Then there’s Kevin Knox on the wing, who also should go in the lottery. He had 25 points on 16 shots in a strong game against Davidson in the first round, and what teams like are his defense and versatility. Combo forwards are in demand in the NBA.

Also keep on eye on Hamidou Diallo, a likely second-round pick.

3) Mikal Bridges, Jalen Brunson, and Villanova will get a test from West Virginia. At this point in the season, scouts/GMs have opinions largely formed about players, but they want to watch them play one more time and want to see them tested. West Virginia should do that for the two Villanova prospects

Mikal Bridges is the kind of long, athletic defender that teams are looking for, plus he can knock down threes — he is 8-of-14 from deep so far in the tournament. He dropped 23 on a good Alabama team, and he looks like the kind of switchable wing role player at the NBA level a lot of teams are searching for.

The bigger test is for likely second-round pick Jalen Brunson — the guard struggled at points vs. Collin Sexton, and now goes up against a strong defender in Jevon Carter (a possible second-round pick himself). Brunson can help his cause with a good game here.

4) Hey Nuggets/Clippers/Lakers/Pistons fans, take the time to check out Texas A&M’s Robert Williams, he might be your late lottery guy. If anyone helped their cause in the NCAA’s first two rounds, it was A&M’s Williams, who played a key role in the Aggies upset of North Carolina with his 13 boards and strong play inside. The question never has been “does he have the talent?” but rather “will he bring it every night?” Williams showed everyone against North Carolina what he looks like when he can bring it, and you could see where he would be dangerous in the NBA where more skilled players around him will open up the floor and give him more space to operate. Think a poor man’s Clint Capela. Can he show he will bring it consistently on a big stage?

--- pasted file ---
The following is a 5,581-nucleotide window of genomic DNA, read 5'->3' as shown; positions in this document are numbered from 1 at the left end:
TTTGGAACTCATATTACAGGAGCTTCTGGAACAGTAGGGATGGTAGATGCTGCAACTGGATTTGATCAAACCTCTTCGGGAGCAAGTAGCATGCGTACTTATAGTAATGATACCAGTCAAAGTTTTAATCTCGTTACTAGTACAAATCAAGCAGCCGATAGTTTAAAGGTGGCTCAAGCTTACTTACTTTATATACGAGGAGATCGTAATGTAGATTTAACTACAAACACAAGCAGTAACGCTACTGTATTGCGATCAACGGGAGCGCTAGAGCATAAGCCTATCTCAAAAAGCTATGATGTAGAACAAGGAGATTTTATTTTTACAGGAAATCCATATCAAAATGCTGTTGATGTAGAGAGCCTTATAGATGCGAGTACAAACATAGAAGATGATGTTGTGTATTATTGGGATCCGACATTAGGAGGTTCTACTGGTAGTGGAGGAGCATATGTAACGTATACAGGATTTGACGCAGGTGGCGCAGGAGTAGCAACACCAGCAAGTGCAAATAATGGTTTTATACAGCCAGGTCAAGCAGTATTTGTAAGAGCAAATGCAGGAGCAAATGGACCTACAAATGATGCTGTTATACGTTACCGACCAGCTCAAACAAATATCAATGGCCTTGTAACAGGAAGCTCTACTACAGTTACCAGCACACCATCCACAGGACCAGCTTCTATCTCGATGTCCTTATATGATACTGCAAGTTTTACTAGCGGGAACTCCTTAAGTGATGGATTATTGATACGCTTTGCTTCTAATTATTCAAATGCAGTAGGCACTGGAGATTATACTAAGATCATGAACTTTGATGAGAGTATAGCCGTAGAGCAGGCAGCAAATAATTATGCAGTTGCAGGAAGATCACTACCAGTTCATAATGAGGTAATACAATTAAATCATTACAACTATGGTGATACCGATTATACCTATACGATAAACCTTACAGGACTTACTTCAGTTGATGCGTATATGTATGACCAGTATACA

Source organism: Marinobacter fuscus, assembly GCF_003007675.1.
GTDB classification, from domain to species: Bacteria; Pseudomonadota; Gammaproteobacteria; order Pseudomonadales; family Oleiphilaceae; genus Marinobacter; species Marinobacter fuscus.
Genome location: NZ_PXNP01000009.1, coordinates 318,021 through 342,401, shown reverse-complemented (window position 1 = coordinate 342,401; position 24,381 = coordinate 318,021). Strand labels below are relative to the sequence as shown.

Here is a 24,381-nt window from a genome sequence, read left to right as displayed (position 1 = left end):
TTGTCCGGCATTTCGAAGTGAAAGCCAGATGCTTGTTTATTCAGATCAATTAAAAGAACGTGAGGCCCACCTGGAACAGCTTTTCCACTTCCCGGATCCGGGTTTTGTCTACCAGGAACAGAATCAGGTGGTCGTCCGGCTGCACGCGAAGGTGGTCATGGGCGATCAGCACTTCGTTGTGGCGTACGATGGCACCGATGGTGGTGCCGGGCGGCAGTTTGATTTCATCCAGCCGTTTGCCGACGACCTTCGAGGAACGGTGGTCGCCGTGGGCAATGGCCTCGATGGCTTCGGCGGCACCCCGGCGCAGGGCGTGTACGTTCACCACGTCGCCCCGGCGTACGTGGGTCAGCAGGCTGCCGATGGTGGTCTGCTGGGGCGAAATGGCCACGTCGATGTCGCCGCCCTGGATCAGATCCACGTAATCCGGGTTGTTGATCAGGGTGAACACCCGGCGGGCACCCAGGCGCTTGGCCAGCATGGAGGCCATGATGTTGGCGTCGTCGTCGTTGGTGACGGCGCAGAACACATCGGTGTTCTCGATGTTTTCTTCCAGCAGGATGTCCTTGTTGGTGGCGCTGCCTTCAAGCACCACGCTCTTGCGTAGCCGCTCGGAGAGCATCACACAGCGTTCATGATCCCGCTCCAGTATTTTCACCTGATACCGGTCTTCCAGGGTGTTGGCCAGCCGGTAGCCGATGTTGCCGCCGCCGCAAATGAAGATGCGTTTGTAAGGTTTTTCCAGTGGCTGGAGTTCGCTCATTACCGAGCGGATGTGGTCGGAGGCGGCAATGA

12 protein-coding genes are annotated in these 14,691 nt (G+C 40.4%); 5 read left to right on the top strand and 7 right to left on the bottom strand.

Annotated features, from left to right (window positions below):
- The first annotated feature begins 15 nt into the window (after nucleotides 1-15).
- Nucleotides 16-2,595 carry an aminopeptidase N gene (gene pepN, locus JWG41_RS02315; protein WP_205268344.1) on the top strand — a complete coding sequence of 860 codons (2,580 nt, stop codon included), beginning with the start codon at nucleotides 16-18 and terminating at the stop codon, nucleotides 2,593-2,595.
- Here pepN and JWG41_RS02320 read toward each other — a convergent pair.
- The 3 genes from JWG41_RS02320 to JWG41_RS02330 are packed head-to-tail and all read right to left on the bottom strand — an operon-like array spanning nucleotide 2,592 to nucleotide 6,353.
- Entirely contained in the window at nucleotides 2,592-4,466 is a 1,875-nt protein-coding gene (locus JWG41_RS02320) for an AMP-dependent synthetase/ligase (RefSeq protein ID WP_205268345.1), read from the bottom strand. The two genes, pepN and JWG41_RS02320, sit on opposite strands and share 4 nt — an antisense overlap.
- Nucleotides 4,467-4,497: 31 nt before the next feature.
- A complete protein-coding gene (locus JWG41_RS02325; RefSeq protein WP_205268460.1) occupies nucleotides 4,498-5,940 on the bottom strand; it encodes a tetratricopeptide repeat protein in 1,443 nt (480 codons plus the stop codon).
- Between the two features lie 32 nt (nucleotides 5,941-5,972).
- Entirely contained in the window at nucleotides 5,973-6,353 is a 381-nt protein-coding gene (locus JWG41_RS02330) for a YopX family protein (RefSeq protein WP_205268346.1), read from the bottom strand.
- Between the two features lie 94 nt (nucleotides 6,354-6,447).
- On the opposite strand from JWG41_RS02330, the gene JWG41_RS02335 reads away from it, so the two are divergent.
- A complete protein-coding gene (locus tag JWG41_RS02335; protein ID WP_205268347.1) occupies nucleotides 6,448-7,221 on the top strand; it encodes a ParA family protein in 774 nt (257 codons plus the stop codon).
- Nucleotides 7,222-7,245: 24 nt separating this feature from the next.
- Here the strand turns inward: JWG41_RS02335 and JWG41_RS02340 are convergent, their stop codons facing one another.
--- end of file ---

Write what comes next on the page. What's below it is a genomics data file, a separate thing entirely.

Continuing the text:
5) Texas Tech’s Zhaire Smith had a strong first weekend, but he will get a test from Purdue’s Vincent Edwards and Carsen Edwards. Smith has plenty of talent and it showed against Florida in the first weekend — 18 points, nine rebounds and seven assists, and strong defense.

Smith may be in the mold of a guy where some will say “he needs another year in college to develop” but after 28 points on 21 shots through the first two rounds of the tournament, the potential second-half-of-the-first-round may well come out and get paid to develop. He will get another chance to show how much he has developed against a quality Purdue team.

Between his clutch FTs, LeBron James goes out of his way to high-five Raptors G Fred VanVleet (video)

AP Photo/Nam Y. Huh

High-fiving the opponent between his free throws is a wellestablished trick to break concentration.

LeBron James turned the tables in the Cavaliers’ win over the Raptors last night.

Toronto guard Fred VanVleet brushed hands with LeBron between a pair of late LeBron free throws. Unfazed, LeBron turned around and got a crisp high-five from VanVleet:

LeBron made both free throws.

No matter how much better the Raptors have been than Cleveland this season, LeBron wants the mental edge. He led the Cavs to playoff-series wins over Toronto the last two years, and this only increases perception he’s in complete control when these teams meet.